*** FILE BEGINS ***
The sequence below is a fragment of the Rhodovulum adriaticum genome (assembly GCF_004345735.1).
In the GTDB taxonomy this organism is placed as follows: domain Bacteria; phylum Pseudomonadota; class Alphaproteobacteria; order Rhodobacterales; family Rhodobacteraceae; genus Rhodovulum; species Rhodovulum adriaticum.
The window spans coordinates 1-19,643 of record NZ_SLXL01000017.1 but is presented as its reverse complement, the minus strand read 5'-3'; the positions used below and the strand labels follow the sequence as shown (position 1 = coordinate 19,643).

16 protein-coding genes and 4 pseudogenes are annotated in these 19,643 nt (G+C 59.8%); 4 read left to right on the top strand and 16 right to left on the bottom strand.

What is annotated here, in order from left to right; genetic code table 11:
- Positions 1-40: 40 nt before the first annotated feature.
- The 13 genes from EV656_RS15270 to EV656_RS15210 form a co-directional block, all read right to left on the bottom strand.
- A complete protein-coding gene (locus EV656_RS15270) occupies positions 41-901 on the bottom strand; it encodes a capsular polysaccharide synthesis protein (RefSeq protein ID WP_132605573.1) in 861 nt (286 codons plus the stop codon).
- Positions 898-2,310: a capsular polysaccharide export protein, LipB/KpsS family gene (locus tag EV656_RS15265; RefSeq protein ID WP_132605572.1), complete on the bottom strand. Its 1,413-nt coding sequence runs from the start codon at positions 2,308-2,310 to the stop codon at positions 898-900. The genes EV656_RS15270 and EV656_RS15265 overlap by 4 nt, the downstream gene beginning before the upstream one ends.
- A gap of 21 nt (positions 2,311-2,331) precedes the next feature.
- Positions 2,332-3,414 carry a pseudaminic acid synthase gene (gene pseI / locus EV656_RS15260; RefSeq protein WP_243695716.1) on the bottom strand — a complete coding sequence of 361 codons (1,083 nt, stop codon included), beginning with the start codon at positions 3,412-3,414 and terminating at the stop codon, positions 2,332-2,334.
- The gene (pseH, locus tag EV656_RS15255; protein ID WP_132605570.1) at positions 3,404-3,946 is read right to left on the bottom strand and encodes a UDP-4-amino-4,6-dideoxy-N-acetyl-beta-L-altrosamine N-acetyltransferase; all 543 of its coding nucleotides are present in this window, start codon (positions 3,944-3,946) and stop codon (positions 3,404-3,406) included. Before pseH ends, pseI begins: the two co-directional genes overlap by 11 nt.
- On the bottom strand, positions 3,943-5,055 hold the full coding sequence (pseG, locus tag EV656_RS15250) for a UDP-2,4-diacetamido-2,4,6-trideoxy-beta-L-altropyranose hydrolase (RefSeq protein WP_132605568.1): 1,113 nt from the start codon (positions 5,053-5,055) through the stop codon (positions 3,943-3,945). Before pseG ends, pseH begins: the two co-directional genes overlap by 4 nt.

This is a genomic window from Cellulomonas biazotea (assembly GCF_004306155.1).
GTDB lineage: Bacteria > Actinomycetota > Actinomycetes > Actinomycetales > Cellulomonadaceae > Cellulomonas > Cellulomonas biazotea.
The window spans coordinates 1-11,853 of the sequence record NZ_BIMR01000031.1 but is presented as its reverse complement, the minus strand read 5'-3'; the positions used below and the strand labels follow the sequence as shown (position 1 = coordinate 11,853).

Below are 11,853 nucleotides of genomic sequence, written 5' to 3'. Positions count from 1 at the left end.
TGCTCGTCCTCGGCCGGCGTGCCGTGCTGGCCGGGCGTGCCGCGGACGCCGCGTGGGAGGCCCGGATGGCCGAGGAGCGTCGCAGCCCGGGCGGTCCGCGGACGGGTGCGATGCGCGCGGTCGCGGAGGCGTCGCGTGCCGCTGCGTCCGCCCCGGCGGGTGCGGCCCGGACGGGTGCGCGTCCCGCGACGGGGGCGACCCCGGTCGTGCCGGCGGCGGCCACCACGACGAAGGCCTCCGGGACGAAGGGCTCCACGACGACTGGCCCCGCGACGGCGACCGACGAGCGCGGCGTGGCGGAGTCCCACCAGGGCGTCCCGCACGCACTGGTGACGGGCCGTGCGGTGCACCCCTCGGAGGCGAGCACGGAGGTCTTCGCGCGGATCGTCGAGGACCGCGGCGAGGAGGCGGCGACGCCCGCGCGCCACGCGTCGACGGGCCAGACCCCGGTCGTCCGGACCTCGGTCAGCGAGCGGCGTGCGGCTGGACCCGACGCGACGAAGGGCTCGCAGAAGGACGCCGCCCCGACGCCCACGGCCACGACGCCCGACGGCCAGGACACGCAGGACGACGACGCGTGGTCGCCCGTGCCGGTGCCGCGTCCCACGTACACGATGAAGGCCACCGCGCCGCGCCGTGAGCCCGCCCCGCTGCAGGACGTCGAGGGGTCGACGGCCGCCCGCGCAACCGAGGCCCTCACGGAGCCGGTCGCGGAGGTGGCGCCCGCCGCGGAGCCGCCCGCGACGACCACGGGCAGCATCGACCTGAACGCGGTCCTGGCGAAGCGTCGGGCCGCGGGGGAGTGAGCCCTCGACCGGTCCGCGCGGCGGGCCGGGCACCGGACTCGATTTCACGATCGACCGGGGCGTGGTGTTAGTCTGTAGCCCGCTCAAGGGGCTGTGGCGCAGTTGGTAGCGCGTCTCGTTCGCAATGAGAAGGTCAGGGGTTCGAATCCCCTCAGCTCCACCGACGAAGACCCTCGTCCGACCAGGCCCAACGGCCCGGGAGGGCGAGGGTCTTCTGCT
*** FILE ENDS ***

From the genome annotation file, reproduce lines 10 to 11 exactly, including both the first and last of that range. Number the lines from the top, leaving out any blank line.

- A gap of 21 nt (positions 2,311-2,331) precedes the next feature.
- Positions 2,332-3,414 carry a pseudaminic acid synthase gene (gene pseI / locus EV656_RS15260; RefSeq protein WP_243695716.1) on the bottom strand — a complete coding sequence of 361 codons (1,083 nt, stop codon included), beginning with the start codon at positions 3,412-3,414 and terminating at the stop codon, positions 2,332-2,334.